The Panamint Range towered to the right. This north-south range forms the western wall of Death Valley to the east. We were northbound until the stop sign at Rt 190, where we would turn right and then begin the Mother of All Climbs: Townes Pass. This elevator shaft is 10 miles up to a low spot in the mountain at nearly 5000 feet elevation. Gradients average 10-13%, but in spots are 18%. In human terms, that's like trying to ride your bike up the stairs.

A couple of hours before we reached the stop sign, a cool front came through, right on schedule. The only problem was that Bill wasn't on schedule. He had hoped to be on Route 190 by the time the wind changed to the north, but it wasn't in the cards. Instead, he slogged through what seemed an eternity just to go 20 miles. And his stomach was now issuing notice that it was not at all pleased with this change of weather.

We pulled off at the stop sign for Bill to gather his thoughts and try to settle down. We had already been interspersing Spiz feedings with turkey sandwiches with the hopes that some solid food would bring Bill back to strength. Bill remounted his bike and rolled through the first few miles (the easy part) quite nicely. But then the pitch turned up and Bill's speed slowed to a crawl. We could see him trying to muscle through each crank of the pedal. The body English was saying "This hurts and I can't wait until it's over." I'm sure Bill had some other choice words.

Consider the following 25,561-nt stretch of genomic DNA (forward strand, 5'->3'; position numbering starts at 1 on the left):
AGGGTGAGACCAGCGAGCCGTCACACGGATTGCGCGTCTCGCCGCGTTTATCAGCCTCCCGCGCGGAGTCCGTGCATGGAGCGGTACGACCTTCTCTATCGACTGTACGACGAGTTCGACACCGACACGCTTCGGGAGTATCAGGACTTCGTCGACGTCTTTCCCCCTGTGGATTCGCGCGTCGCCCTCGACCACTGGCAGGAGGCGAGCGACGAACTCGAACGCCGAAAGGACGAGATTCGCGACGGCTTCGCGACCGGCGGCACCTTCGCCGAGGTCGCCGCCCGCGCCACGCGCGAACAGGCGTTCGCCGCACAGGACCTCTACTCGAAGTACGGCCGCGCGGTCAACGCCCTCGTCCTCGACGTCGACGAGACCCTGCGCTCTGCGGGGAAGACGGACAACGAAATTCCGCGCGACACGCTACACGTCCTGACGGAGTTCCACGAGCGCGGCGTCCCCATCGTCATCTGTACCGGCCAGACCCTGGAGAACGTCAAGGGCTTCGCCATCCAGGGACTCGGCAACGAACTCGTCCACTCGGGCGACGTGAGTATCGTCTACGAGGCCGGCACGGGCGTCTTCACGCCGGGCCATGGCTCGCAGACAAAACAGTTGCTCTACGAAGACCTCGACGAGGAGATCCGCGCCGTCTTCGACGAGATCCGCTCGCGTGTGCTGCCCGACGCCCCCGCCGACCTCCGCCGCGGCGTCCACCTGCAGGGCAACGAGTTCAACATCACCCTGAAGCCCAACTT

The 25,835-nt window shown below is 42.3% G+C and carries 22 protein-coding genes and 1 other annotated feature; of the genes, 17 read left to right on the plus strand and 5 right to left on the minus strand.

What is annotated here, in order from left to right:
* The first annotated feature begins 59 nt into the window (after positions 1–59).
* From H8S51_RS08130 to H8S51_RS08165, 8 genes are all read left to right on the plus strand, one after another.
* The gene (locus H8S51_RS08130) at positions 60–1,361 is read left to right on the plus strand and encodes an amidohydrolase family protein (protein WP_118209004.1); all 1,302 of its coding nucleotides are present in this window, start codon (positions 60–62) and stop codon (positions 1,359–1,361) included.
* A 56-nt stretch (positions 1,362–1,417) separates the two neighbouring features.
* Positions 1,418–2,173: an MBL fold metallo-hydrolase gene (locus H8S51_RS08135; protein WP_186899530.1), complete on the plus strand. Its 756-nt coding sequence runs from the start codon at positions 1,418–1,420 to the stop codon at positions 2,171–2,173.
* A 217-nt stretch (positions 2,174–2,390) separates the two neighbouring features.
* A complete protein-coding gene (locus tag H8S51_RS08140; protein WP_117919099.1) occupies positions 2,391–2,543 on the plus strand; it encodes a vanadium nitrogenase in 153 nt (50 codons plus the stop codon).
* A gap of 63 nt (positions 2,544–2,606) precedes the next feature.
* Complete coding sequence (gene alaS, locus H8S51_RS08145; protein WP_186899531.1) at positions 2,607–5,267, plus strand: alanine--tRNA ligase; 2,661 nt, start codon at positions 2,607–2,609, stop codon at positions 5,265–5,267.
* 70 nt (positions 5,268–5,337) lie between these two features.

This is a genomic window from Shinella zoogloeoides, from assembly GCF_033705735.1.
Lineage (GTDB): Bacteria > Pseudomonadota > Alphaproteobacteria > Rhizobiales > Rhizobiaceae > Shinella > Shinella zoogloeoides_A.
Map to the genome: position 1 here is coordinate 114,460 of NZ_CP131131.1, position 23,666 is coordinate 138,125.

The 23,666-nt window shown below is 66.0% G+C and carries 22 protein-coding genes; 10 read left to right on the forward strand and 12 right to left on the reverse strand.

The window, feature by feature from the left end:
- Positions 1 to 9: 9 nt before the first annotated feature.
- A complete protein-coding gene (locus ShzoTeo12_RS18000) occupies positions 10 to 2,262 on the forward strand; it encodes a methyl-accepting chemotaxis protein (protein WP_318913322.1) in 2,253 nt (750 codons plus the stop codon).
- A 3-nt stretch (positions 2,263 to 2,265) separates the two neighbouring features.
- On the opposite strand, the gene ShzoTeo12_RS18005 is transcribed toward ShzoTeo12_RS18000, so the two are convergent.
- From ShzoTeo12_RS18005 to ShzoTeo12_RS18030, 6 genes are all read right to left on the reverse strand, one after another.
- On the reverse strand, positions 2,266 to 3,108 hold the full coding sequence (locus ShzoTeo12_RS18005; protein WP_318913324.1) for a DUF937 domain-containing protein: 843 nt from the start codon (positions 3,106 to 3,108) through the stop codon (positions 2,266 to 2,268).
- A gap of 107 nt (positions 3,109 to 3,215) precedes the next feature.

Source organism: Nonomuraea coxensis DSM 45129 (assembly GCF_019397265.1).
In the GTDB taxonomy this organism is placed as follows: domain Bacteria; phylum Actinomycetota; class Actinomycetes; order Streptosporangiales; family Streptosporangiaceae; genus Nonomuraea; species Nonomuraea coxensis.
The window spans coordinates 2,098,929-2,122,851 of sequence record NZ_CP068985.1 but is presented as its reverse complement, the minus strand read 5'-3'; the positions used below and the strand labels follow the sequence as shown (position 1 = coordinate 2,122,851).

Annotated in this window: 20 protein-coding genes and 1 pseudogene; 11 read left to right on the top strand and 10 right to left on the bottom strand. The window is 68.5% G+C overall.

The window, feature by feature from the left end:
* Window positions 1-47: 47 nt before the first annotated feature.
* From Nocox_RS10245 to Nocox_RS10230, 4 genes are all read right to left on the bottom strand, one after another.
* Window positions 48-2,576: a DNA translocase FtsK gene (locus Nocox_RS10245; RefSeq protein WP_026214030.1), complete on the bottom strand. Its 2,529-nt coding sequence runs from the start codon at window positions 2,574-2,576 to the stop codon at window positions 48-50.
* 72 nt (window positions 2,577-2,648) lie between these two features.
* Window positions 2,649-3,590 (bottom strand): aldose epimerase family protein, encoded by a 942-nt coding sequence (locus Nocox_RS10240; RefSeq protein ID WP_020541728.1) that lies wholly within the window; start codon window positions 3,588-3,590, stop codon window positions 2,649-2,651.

And then Bill stopped abruptly about half-way up the grade. We spilled out of the van and ran to him, catching his bike just as he bowed down to share his Spiz with California.

It was no longer a perfect day.

Craig and Marshall, my colleagues on this mission, joined me in wondering if Bill was headed for the showers. In 2003 he had reported feeling sick at this point, but never actually verified it. We didn't want to abort this early in the race, but when you're this sick, it just isn't much fun to do anything.

Much less keep riding up a mountain.

We were an interesting crew, the three of us from different aspects of Bill's life. Craig works for an electrical supplier. Marshall is a middle school teacher. And I'm one of Bill's riding buddies. Cast into this unlikely scenario, our job was to bond and keep our focus on Bill. But right now all we could see was re-Spiz and a row of lights leading up the mountain.